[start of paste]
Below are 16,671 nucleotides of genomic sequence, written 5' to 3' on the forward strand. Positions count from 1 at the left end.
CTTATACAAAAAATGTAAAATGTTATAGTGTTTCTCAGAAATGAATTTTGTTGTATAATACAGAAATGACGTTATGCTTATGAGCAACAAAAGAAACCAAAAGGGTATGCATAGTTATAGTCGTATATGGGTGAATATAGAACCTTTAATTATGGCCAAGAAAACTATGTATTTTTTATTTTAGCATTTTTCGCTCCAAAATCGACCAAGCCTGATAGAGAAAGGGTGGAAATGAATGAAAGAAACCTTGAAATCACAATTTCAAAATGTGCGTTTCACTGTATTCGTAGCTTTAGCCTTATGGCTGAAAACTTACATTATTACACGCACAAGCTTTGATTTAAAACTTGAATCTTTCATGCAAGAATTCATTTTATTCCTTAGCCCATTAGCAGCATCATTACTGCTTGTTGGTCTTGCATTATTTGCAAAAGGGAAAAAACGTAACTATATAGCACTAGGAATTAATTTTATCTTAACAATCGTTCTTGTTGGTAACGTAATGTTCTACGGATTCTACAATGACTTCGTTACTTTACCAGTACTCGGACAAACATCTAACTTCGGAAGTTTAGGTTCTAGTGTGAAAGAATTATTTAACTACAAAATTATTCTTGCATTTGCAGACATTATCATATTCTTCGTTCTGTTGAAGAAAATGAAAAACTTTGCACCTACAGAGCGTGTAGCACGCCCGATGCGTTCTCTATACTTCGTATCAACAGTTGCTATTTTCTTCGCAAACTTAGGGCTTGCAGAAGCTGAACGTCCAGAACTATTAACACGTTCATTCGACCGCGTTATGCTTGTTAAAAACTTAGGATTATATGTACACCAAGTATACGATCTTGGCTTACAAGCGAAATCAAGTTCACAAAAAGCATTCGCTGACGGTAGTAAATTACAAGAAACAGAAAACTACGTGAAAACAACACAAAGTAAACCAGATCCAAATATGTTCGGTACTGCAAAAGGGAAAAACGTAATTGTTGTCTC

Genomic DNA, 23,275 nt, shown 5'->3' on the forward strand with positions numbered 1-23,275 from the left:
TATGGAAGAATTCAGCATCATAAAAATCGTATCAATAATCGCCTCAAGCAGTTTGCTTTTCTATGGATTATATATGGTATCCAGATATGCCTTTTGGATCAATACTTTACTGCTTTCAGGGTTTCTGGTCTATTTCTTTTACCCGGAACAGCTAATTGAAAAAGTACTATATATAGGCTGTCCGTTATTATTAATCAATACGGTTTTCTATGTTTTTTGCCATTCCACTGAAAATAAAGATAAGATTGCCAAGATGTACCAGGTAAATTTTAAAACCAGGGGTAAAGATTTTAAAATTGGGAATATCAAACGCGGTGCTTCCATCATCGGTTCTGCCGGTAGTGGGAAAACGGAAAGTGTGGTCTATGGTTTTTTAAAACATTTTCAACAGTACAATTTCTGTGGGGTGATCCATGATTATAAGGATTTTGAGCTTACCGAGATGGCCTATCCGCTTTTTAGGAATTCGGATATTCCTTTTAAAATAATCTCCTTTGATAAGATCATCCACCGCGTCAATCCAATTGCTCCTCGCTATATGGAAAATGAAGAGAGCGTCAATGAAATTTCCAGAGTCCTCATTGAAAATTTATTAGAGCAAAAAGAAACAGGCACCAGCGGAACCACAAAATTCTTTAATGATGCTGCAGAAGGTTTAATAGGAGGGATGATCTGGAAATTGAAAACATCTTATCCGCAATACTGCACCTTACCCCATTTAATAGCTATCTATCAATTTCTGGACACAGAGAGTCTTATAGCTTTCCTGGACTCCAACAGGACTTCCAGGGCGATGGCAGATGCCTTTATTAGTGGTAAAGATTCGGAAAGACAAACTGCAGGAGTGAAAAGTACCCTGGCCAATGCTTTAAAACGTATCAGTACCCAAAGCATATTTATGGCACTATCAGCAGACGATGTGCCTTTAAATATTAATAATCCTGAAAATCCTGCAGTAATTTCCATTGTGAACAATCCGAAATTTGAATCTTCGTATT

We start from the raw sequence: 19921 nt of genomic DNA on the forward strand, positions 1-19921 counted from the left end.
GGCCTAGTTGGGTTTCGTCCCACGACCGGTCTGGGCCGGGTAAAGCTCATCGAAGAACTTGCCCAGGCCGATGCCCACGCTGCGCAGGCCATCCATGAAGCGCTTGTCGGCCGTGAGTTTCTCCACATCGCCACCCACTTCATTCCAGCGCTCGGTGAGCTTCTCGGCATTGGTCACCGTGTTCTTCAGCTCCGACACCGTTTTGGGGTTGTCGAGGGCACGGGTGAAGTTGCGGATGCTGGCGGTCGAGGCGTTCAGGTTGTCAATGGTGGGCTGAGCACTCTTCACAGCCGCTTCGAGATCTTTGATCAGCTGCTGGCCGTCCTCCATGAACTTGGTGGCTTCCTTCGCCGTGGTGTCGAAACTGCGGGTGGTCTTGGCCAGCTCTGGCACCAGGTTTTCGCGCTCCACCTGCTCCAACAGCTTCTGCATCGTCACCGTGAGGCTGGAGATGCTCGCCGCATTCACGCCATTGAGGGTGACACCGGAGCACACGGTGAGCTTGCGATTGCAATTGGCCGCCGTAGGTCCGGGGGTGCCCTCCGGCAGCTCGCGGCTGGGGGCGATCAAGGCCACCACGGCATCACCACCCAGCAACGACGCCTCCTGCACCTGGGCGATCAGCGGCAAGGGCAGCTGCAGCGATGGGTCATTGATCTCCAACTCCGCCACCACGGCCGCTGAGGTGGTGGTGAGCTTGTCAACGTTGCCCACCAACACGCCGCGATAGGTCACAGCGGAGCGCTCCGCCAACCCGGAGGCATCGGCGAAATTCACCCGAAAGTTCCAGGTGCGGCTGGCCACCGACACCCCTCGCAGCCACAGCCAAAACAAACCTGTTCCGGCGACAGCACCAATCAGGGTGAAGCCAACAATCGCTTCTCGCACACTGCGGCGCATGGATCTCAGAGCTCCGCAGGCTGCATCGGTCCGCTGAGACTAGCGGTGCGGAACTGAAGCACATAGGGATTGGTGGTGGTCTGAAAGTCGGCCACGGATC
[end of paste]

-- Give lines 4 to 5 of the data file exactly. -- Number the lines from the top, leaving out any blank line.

TATGGAAGAATTCAGCATCATAAAAATCGTATCAATAATCGCCTCAAGCAGTTTGCTTTTCTATGGATTATATATGGTATCCAGATATGCCTTTTGGATCAATACTTTACTGCTTTCAGGGTTTCTGGTCTATTTCTTTTACCCGGAACAGCTAATTGAAAAAGTACTATATATAGGCTGTCCGTTATTATTAATCAATACGGTTTTCTATGTTTTTTGCCATTCCACTGAAAATAAAGATAAGATTGCCAAGATGTACCAGGTAAATTTTAAAACCAGGGGTAAAGATTTTAAAATTGGGAATATCAAACGCGGTGCTTCCATCATCGGTTCTGCCGGTAGTGGGAAAACGGAAAGTGTGGTCTATGGTTTTTTAAAACATTTTCAACAGTACAATTTCTGTGGGGTGATCCATGATTATAAGGATTTTGAGCTTACCGAGATGGCCTATCCGCTTTTTAGGAATTCGGATATTCCTTTTAAAATAATCTCCTTTGATAAGATCATCCACCGCGTCAATCCAATTGCTCCTCGCTATATGGAAAATGAAGAGAGCGTCAATGAAATTTCCAGAGTCCTCATTGAAAATTTATTAGAGCAAAAAGAAACAGGCACCAGCGGAACCACAAAATTCTTTAATGATGCTGCAGAAGGTTTAATAGGAGGGATGATCTGGAAATTGAAAACATCTTATCCGCAATACTGCACCTTACCCCATTTAATAGCTATCTATCAATTTCTGGACACAGAGAGTCTTATAGCTTTCCTGGACTCCAACAGGACTTCCAGGGCGATGGCAGATGCCTTTATTAGTGGTAAAGATTCGGAAAGACAAACTGCAGGAGTGAAAAGTACCCTGGCCAATGCTTTAAAACGTATCAGTACCCAAAGCATATTTATGGCACTATCAGCAGACGATGTGCCTTTAAATATTAATAATCCTGAAAATCCTGCAGTAATTTCCATTGTGAACAATCCGAAATTTGAATCTTCGTATT

We start from the raw sequence: 19921 nt of genomic DNA on the forward strand, positions 1-19921 counted from the left end.